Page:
``The building of a tower is one of the oldest dreams of humanity. From the top of a tower man could see further, he could protect himself better, and the sign of this power was perceptible in every direction,'' he wrote.

``Today, of course, towers are built for other reasons, but people still have the desire to visit the highest vantage point. In most cases, the tower offers the best opportunity for people to get a one-stop look at the city or region they are visiting.''

Admission varies from tower to tower. Auckland's Sky Tower reports 700,000 visitors a year. Sydney Tower in Australia and Reunion Tower in Dallas both claim more than 1 million visitors annually. Skylon Tower in Niagara Falls, Ontario, reports 3 million visitors a year.

Reunion Tower, part of the Hyatt Regency Dallas, holds eight to 10 private events a week, public relations coordinator Erika Gonzalez said.

Wiggins said ``research, research and more research'' is needed to build and operate a successful observation tower. That includes an understanding of the structural and engineering considerations that go into building an observation tower as well as knowledge of what the community expects.

Wiggins suggested some questions for the community to ask when an observation tower is proposed.

``One should weigh up both the negatives and positives: What will the tower provide in benefiting the local community? Will it provide jobs and what will it do for the local tourism industry? Will it improve communications?'' he wrote. ``On the other side, of course, one needs to make sure it doesn't have a negative impact on the environment. Its design should enhance the skyline.''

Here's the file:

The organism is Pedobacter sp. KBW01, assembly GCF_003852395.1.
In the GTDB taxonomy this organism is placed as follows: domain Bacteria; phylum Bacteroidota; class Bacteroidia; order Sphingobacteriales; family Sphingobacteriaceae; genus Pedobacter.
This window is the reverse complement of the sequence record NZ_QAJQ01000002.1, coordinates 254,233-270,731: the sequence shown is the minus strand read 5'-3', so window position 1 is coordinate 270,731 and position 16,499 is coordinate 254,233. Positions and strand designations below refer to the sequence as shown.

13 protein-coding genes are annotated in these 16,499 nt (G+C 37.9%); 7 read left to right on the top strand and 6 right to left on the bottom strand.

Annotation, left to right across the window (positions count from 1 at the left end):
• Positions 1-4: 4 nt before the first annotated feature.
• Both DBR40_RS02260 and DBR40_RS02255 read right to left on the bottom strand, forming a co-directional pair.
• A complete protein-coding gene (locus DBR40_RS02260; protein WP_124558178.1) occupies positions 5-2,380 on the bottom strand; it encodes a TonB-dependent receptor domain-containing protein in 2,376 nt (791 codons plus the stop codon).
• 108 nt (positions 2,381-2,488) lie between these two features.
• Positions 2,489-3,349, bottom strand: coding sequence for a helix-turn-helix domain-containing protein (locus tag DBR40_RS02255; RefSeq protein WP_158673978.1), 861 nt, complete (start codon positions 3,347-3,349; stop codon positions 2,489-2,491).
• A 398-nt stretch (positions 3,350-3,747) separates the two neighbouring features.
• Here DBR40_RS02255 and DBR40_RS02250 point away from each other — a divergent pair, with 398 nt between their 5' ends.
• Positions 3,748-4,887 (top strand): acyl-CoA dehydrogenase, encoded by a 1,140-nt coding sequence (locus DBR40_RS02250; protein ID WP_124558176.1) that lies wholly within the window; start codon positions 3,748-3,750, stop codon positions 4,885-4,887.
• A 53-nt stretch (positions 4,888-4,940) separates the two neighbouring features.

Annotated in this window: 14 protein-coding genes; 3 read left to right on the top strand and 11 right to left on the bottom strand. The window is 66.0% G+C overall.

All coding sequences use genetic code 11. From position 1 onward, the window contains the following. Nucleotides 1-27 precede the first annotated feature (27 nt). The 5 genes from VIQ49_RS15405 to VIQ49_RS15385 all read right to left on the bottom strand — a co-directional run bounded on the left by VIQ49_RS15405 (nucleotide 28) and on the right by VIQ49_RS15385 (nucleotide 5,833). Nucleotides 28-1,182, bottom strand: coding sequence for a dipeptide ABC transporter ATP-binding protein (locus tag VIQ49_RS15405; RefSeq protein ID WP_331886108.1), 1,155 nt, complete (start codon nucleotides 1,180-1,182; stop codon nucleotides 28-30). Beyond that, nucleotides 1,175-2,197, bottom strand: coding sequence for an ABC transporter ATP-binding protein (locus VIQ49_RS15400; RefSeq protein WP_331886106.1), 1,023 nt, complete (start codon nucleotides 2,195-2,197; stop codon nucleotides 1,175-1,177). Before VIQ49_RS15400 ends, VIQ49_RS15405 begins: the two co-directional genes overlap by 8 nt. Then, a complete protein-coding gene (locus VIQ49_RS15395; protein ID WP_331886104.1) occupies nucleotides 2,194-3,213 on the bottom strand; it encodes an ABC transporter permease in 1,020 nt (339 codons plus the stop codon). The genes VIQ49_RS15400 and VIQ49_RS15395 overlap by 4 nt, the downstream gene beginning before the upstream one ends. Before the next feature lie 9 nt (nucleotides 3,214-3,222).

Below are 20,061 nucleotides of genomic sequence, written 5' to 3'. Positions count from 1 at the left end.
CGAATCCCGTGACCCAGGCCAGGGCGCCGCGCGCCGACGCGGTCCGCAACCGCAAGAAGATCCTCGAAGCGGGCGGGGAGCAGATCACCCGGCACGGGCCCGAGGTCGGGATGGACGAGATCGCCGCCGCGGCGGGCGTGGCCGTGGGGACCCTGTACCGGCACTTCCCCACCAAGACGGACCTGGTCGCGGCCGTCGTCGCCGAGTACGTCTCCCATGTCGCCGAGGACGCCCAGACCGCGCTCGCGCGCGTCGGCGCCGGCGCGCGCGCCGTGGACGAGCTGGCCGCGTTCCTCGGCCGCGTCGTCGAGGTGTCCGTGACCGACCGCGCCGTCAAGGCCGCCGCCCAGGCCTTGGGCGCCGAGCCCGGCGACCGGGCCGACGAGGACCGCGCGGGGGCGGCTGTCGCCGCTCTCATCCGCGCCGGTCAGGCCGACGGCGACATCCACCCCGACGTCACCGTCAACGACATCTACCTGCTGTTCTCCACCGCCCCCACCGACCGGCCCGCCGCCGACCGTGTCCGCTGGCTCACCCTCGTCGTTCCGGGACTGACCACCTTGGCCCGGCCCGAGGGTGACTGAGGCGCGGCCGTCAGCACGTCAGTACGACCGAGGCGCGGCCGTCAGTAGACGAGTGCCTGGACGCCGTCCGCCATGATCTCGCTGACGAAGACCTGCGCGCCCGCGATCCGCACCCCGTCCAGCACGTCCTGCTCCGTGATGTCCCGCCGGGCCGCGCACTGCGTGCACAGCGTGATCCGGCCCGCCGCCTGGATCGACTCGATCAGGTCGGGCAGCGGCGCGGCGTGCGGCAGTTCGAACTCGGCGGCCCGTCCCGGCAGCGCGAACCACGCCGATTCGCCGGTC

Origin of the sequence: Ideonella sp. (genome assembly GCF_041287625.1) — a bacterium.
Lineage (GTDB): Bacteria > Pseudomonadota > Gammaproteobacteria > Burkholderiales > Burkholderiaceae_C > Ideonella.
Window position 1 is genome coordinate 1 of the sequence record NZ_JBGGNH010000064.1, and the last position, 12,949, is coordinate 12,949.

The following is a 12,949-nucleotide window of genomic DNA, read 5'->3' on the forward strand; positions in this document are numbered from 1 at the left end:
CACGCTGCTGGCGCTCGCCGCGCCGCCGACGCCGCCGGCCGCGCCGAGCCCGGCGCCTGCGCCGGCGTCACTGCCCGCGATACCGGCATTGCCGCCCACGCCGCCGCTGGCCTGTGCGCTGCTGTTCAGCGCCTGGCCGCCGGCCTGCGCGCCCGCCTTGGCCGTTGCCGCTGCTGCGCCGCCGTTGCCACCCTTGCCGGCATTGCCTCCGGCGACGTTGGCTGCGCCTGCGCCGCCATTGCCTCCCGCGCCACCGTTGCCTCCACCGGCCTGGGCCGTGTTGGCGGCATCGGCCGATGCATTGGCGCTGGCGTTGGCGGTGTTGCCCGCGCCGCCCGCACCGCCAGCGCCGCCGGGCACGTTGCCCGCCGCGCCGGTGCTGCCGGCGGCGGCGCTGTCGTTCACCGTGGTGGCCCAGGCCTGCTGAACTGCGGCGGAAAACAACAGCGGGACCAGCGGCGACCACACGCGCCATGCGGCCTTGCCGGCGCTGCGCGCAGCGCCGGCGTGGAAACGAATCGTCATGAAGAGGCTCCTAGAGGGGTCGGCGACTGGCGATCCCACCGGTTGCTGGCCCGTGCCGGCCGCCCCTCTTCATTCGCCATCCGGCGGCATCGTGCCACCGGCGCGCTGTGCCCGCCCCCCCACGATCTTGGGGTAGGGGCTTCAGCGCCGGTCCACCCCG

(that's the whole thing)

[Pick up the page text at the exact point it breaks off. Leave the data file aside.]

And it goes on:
Observation towers, like any other tourist draw, must adapt to changing tastes by adding attractions.

The Space Needle completed a $20 million overhaul in 2000, updating the landmark's entry level, restaurant and observation deck. Sydney Tower is adding an outdoor attraction, Skywalk, that puts visitors on the roof of the observation deck. At 850 feet, participants wearing special outfits and harnessed to safety rails will be led around the tower by guides.

Niagara Falls' Skylon Tower opened in 1965 with a large exhibition hall for corporations such as General Motors Corp. and Hershey Foods Corp., sales director David Gillies said. Through the years, that space has been dressed up as a retail village and food court, an indoor carnival, and is now a video arcade, he said.

In Tampa, DeBose said he hopes that by drawing upon the area's history and reflecting its present, he will create an attraction for tourists - and for locals - that can become a beacon for the region's future.

``We want this to be a part of the arts, the culture, the entertainment and the tourism for Tampa,'' he said. ``This will be a focal point for drawing people in.''

Reporter Dave Simanoff can be reached at (813) 259- 7762